This essay questions how we can interrogate the emergence of politics, specifically student politics, without reducing it to the manifestation of an established social category (in this case “students”). By examining the case of Beijing University during the May Fourth movement (the first instance of student activism in modern China), I show how, before 1919, “students” and “university” did not come into being as stable and circumscribed positions to be occupied but were instead both produced because of and through the practices and the struggles of those years.

A series of contingencies but also of precise intellectual choices had made the physical boundaries of the university porous and the ritual identity of its community open to contention. In the May Fourth years, the students explored and expanded the fragmentation of the communitarian bond by stating and living a radical refusal not only of disciplinary rules but also of basic rites of courtesy and belonging. In this sense, the analysis of everyday life of students at Beijing University shows not only that sociological categories or communitarian identities are no guarantee of politics, but also that politics among students can exist only by challenging the bond signified by the very category of students.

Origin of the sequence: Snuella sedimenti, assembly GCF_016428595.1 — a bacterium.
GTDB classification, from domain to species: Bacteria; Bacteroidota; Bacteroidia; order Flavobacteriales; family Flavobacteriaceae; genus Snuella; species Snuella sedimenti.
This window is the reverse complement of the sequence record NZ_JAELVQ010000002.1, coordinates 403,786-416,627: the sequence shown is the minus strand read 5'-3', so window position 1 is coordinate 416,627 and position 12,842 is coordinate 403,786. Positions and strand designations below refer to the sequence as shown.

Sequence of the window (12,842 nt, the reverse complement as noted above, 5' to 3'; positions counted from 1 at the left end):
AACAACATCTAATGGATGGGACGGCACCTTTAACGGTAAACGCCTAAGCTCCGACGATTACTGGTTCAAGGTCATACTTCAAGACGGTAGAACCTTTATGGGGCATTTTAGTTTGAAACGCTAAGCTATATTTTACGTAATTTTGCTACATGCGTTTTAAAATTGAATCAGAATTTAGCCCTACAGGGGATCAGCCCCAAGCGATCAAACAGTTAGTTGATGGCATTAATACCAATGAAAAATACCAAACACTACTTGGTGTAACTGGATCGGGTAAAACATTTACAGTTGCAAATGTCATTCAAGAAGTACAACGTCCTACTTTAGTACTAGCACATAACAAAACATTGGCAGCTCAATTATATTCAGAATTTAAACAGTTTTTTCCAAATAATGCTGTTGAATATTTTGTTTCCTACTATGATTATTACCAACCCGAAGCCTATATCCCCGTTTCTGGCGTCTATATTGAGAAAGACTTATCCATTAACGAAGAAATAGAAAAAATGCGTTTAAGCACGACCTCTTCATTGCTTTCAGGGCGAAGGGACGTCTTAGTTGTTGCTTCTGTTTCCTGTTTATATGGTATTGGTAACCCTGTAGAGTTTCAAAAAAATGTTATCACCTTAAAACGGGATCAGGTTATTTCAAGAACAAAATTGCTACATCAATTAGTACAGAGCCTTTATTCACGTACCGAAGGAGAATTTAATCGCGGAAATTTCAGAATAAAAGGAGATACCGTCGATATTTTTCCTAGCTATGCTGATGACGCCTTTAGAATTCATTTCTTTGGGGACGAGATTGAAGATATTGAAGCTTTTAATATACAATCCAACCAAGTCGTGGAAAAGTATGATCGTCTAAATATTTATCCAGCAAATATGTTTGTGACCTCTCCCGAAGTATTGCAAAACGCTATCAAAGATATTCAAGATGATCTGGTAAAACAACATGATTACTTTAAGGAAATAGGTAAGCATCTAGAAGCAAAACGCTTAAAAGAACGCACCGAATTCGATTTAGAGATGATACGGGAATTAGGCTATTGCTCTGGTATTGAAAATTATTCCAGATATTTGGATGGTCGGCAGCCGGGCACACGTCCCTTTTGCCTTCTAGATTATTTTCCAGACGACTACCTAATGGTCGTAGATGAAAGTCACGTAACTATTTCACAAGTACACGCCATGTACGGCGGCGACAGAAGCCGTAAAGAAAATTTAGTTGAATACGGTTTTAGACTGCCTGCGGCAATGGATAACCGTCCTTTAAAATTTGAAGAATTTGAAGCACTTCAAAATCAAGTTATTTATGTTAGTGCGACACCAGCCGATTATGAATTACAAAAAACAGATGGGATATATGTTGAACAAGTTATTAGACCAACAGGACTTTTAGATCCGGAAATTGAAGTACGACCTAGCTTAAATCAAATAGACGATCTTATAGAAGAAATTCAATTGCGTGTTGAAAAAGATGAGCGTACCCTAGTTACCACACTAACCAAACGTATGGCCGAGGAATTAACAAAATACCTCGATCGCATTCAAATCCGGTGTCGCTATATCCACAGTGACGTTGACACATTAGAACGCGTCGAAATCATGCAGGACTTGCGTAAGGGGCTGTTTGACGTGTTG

This analysis also provides an insight into how we should reconceptualize our understanding of politics beyond what are usually recognized as political moments (demonstrations, parades, elections). In the case of May Fourth Beida, politics can best be seen as deployed in daily life, fragmented in the gestures and movements of individuals and their interaction and production of organizations. It was precisely by challenging the distinctions between the cultural and the political, the intellectual and the quotidian, that student activists struggled over what a “student” and a “university” could be.

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